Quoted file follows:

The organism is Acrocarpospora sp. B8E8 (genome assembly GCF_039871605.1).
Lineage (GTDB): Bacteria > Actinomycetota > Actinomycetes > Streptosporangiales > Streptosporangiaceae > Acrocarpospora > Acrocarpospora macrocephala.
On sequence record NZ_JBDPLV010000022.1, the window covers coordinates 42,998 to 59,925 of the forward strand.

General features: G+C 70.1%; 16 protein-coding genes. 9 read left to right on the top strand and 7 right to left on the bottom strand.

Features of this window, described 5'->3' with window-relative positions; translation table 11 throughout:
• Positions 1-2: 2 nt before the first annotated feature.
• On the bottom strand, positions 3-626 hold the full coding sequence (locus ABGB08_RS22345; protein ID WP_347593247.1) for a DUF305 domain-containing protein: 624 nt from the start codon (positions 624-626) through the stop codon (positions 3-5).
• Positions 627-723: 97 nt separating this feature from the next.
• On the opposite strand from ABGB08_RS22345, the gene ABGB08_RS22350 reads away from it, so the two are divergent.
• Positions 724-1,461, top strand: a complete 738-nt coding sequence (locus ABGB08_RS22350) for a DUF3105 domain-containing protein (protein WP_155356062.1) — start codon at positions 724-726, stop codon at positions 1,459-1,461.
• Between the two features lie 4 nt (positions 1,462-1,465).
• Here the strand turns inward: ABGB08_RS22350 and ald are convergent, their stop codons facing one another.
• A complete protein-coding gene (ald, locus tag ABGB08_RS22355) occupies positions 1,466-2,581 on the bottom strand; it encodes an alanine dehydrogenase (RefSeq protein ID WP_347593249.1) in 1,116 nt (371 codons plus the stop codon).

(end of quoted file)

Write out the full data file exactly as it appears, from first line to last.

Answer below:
The organism is Acrocarpospora sp. B8E8 (genome assembly GCF_039871605.1).
Lineage (GTDB): Bacteria > Actinomycetota > Actinomycetes > Streptosporangiales > Streptosporangiaceae > Acrocarpospora > Acrocarpospora macrocephala.
On sequence record NZ_JBDPLV010000022.1, the window covers coordinates 42,998 to 59,925 of the forward strand.

General features: G+C 70.1%; 16 protein-coding genes. 9 read left to right on the top strand and 7 right to left on the bottom strand.

Features of this window, described 5'->3' with window-relative positions; translation table 11 throughout:
• Positions 1-2: 2 nt before the first annotated feature.
• On the bottom strand, positions 3-626 hold the full coding sequence (locus ABGB08_RS22345; protein ID WP_347593247.1) for a DUF305 domain-containing protein: 624 nt from the start codon (positions 624-626) through the stop codon (positions 3-5).
• Positions 627-723: 97 nt separating this feature from the next.
• On the opposite strand from ABGB08_RS22345, the gene ABGB08_RS22350 reads away from it, so the two are divergent.
• Positions 724-1,461, top strand: a complete 738-nt coding sequence (locus ABGB08_RS22350) for a DUF3105 domain-containing protein (protein WP_155356062.1) — start codon at positions 724-726, stop codon at positions 1,459-1,461.
• Between the two features lie 4 nt (positions 1,462-1,465).
• Here the strand turns inward: ABGB08_RS22350 and ald are convergent, their stop codons facing one another.
• A complete protein-coding gene (ald, locus tag ABGB08_RS22355) occupies positions 1,466-2,581 on the bottom strand; it encodes an alanine dehydrogenase (RefSeq protein ID WP_347593249.1) in 1,116 nt (371 codons plus the stop codon).